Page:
The topical structure of the volume forces Bonner to provide contextual interweaving of a broader narrative, which attempts to tell the story of the Civil War while highlighting these few voices. These narrative bridges between transcribed letters, diary entries, and illustrations provide an interesting account of the war, which will appeal to a non-specialist readership. But Bonner does not provide source references or citations for his interpretation. Some assertions made in these narrative passages reflect contested interpretations of Civil War historiography, and few readers will fail to find statements with which they disagree (and others with which they will agree). Without cited sources, one cannot check the author's interpretation of the evidence.
This problem highlights a general concern with the volume. Although clearly and entertainingly written for a broad general audience, the book will frustrate Civil War researchers and scholars. It is neither complete enough nor sufficiently edited to provide a documentary basis for research or a substitute for visiting the archival collections, nor is it fully documented to provide an interpretation with which one might grapple, argue, or agree. It thus falls between two well-established genres of scholarship. Although it would be wonderful to report that it thereby bridges these two genres, one is forced to conclude that it does not do so successfully.
What is successful is Bonner's presentation of glimpses into the experiences and thoughts of sixteen individuals. Most impressive among these are the two illustrators. The crude cartoons of "George"'s military life provide humorous vignettes into soldier life--from drill routines to battlefield explosions that send a stick-figure George high into the air. These drawings echo many already known to Civil War researchers from a variety of soldiers, but those featuring George are numerous enough to provide a visual narrative of his military service. Bonner does a fine job of interpreting many of the drawings in the volume, showing how a historian can "read" visual sources to capture nuances of meaning. The visual sources that work best for Bonner in this regard are the more sophisticated and detailed color illustrations by Private Henry Berckhoff, a German immigrant serving in a New York regiment. A separate section of nineteen color plates by Berckhoff shows his artistic ability and eye for detail. It is also a visual treat for the reader. Throughout the topical chapters, Bonner highlights images by Berckhoff to illustrate his interpretation of soldier life.
Another successful feature of the volume is Bonner's concluding chapter, "Relics of War," which examines both the process by which soldiers composed letters, diaries, and drawings, and the means by which their families preserved these materials as "unofficial archivists" (though the term is not entirely appropriate here). In thus saving such relics of war, these family members "figured into a postbellum culture of remembering the American Civil War" (p. 225). They did so, of course, for personal and private reasons but in preserving letters, diaries, and other information, they enabled future generations of researchers to gain direct access to the experiences, thoughts, and emotions of those who lived through the nation's most traumatic four years.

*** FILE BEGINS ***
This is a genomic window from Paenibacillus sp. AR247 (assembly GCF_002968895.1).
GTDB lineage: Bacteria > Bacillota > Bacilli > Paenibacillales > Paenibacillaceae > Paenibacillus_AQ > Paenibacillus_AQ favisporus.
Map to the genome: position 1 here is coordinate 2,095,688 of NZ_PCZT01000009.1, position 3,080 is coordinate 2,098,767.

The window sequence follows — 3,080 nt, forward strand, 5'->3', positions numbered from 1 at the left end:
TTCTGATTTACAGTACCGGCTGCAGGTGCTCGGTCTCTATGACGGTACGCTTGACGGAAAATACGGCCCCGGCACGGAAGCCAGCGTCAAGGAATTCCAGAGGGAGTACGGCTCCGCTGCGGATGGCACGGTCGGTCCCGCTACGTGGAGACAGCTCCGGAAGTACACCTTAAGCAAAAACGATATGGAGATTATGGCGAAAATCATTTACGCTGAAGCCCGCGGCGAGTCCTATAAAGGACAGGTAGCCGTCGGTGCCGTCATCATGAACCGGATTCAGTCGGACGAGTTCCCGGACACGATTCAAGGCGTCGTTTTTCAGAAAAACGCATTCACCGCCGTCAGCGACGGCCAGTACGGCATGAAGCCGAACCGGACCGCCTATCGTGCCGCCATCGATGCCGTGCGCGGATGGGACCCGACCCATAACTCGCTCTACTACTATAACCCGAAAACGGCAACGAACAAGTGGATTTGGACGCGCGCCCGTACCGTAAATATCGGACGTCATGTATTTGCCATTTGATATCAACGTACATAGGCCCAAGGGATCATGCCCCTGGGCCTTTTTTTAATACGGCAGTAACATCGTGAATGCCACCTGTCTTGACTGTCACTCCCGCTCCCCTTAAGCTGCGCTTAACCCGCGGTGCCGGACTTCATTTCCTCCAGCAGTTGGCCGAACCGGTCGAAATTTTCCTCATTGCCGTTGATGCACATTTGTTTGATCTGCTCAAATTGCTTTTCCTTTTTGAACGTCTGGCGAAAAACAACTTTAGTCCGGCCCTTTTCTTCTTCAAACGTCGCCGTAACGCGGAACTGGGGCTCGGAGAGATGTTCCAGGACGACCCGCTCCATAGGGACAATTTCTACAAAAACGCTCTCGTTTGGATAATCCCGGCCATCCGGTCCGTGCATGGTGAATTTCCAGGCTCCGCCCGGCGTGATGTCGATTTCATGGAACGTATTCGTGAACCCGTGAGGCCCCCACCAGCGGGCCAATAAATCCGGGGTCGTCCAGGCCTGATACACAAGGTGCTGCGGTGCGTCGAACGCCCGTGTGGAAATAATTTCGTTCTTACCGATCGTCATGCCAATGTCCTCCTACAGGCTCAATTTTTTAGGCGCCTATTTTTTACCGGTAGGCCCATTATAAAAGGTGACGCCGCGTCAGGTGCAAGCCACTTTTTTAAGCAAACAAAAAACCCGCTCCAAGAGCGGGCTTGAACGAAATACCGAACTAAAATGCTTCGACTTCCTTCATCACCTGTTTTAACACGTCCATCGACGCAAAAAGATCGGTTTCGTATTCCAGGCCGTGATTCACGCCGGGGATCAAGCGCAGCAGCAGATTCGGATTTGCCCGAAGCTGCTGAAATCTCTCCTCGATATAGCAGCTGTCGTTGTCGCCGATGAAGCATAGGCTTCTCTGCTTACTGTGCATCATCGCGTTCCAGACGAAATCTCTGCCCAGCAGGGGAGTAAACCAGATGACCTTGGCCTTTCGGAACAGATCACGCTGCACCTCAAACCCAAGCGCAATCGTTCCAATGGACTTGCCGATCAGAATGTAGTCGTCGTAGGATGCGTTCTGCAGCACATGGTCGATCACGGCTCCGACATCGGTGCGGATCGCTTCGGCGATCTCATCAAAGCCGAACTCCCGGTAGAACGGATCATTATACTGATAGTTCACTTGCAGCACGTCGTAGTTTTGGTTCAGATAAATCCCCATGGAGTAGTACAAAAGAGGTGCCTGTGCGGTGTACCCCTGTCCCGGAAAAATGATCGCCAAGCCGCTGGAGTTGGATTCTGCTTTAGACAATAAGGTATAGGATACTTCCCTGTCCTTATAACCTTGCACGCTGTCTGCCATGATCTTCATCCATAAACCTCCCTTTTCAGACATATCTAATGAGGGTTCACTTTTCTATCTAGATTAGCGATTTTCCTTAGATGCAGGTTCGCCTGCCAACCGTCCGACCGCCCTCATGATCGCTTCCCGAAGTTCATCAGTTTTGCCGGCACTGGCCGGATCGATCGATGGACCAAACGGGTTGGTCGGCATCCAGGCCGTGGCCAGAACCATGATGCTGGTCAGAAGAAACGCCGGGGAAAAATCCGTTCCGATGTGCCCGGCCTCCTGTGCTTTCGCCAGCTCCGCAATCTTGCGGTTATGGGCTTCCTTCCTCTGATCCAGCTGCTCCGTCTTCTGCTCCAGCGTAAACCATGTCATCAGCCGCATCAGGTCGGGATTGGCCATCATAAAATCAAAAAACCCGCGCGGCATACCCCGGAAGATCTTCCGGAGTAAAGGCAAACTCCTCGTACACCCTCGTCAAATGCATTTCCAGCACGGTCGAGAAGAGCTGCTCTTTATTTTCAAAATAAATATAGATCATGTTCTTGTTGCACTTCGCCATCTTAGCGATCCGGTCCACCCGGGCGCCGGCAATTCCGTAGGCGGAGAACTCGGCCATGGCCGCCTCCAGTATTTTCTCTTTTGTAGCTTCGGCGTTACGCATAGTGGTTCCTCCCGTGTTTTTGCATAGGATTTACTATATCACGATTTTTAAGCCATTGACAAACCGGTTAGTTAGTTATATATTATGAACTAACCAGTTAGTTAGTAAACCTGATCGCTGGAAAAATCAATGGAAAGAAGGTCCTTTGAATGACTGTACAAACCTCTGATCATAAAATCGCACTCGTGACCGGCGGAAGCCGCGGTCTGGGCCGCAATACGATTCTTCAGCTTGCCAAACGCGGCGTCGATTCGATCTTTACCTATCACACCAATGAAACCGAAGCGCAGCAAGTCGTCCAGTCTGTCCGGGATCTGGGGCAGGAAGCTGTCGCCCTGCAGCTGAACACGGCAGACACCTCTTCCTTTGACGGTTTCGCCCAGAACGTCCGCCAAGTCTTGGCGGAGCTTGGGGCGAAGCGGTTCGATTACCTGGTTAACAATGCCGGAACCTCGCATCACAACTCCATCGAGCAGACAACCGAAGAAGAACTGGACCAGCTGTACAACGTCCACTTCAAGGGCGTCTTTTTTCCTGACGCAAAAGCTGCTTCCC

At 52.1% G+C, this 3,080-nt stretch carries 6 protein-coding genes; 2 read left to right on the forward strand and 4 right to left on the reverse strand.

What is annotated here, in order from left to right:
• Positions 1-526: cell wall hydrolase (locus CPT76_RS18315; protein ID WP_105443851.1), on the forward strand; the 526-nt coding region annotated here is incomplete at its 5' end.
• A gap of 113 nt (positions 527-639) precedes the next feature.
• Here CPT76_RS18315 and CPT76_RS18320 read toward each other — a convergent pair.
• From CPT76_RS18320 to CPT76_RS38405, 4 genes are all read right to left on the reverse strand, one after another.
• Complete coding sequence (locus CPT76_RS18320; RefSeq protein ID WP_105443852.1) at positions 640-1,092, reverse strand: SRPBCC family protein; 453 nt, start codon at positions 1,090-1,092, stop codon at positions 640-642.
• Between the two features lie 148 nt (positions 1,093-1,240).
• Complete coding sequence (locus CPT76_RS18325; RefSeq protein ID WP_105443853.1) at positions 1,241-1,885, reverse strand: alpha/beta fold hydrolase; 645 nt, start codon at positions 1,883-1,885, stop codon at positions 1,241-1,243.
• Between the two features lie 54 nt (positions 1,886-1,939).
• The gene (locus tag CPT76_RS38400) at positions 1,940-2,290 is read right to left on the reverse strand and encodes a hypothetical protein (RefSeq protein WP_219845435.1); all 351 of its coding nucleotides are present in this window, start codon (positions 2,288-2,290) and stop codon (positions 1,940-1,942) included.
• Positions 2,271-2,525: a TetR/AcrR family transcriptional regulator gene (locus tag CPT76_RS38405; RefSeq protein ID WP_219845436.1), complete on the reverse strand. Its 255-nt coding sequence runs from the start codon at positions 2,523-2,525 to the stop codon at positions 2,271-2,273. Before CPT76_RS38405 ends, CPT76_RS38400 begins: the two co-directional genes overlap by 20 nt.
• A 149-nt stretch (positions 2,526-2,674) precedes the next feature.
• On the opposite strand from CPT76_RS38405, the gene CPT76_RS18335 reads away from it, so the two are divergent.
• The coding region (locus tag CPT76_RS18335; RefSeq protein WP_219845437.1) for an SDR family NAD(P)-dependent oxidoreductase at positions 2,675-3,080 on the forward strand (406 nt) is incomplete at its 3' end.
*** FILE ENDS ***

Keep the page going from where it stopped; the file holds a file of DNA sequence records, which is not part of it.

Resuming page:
The Soldier's Pen will appeal more to the general reader than to the scholar. It tells a fascinating tale, richly illustrated with primary sources. Its usefulness for scholars and for students will be limited somewhat by its incompleteness as a collection of primary documents, by its lack of citations for interpretive passages, and by its lack of an index (an unfortunate omission). Ultimately, perhaps, the greatest benefit of the volume--and its unstated raison d'etre--is to highlight the research sources of a single archival repository. Perhaps this is enough justification for such a book, although the lost opportunities for a stronger contribution to Civil War scholarship inspire regret. Civil War researchers would welcome a fuller edition of sources, based on a clear and announced selection methodology, or an analytical interpretation based on sources from more than a single repository.
Taken together, these two volumes indicate that the investigation of Civil War soldiers continues to explore the personal, human aspects of this country's most tragic conflict. Perhaps others will take up some of the challenges articulated by Joseph Glatthaar and other experts, and break new ground using creative new methodologies, providing interpretations grounded in twenty-first century experiences, and asking new questions to explore the endlessly fascinating period of the American Civil War. For now we seem to continue following the lead of the previous generation. For those of us who pioneered some of these lines of investigation twenty or thirty years ago, this at first blush seems flattering. On further thought, however, one wishes for fresh questions, new lines of inquiry, and expanded horizons among Civil War historians.
If there is additional discussion of this review, you may access it through the network, at: https://networks.h-net.org/h-civwar.
Randall C. Jimerson. Review of Bonner, Robert E., The Soldier's Pen: Firsthand Impressions of the Civil War and
Sheehan-Dean, Aaron, ed., The View from the Ground: Experiences of Civil War Soldiers.
H-CivWar, H-Net Reviews.